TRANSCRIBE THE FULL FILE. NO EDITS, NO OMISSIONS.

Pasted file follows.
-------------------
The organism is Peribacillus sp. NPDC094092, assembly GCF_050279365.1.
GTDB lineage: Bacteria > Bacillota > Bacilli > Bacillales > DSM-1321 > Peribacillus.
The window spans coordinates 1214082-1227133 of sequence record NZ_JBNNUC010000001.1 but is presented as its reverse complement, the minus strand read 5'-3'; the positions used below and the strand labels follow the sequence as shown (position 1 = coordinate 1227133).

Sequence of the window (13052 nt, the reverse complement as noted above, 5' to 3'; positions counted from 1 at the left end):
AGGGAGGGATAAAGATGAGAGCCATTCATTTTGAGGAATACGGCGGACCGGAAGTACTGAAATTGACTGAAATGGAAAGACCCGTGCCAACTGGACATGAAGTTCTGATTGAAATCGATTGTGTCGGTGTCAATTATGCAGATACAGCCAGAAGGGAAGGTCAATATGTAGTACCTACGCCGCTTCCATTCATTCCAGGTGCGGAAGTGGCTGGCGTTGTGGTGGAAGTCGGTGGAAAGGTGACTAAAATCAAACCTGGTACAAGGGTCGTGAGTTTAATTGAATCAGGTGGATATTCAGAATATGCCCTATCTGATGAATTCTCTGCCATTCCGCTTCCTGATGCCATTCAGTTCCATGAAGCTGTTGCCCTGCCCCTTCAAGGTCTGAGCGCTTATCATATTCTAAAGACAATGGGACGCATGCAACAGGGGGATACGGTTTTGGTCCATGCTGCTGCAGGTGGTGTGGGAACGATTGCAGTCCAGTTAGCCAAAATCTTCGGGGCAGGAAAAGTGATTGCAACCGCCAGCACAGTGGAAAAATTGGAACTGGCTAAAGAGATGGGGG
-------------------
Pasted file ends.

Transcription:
The organism is Peribacillus sp. NPDC094092, assembly GCF_050279365.1.
GTDB lineage: Bacteria > Bacillota > Bacilli > Bacillales > DSM-1321 > Peribacillus.
The window spans coordinates 1214082-1227133 of sequence record NZ_JBNNUC010000001.1 but is presented as its reverse complement, the minus strand read 5'-3'; the positions used below and the strand labels follow the sequence as shown (position 1 = coordinate 1227133).

Sequence of the window (13052 nt, the reverse complement as noted above, 5' to 3'; positions counted from 1 at the left end):
AGGGAGGGATAAAGATGAGAGCCATTCATTTTGAGGAATACGGCGGACCGGAAGTACTGAAATTGACTGAAATGGAAAGACCCGTGCCAACTGGACATGAAGTTCTGATTGAAATCGATTGTGTCGGTGTCAATTATGCAGATACAGCCAGAAGGGAAGGTCAATATGTAGTACCTACGCCGCTTCCATTCATTCCAGGTGCGGAAGTGGCTGGCGTTGTGGTGGAAGTCGGTGGAAAGGTGACTAAAATCAAACCTGGTACAAGGGTCGTGAGTTTAATTGAATCAGGTGGATATTCAGAATATGCCCTATCTGATGAATTCTCTGCCATTCCGCTTCCTGATGCCATTCAGTTCCATGAAGCTGTTGCCCTGCCCCTTCAAGGTCTGAGCGCTTATCATATTCTAAAGACAATGGGACGCATGCAACAGGGGGATACGGTTTTGGTCCATGCTGCTGCAGGTGGTGTGGGAACGATTGCAGTCCAGTTAGCCAAAATCTTCGGGGCAGGAAAAGTGATTGCAACCGCCAGCACAGTGGAAAAATTGGAACTGGCTAAAGAGATGGGGG